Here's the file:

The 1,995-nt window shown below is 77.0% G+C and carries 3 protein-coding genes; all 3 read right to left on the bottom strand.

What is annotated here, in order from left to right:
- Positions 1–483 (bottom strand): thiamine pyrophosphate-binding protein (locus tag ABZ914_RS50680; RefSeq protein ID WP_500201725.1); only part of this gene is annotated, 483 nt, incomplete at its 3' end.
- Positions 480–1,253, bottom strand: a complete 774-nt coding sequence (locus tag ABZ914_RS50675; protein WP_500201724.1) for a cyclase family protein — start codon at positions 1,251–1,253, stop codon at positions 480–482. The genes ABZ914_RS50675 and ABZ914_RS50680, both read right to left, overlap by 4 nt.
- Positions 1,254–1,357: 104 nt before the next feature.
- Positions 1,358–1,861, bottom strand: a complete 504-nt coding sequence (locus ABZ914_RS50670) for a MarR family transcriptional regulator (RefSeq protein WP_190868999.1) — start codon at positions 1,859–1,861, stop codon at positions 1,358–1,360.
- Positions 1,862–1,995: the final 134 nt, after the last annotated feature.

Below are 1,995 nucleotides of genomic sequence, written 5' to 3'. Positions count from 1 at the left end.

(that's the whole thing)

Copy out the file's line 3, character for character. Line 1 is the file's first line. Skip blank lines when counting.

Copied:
- Positions 1–483 (bottom strand): thiamine pyrophosphate-binding protein (locus tag ABZ914_RS50680; RefSeq protein ID WP_500201725.1); only part of this gene is annotated, 483 nt, incomplete at its 3' end.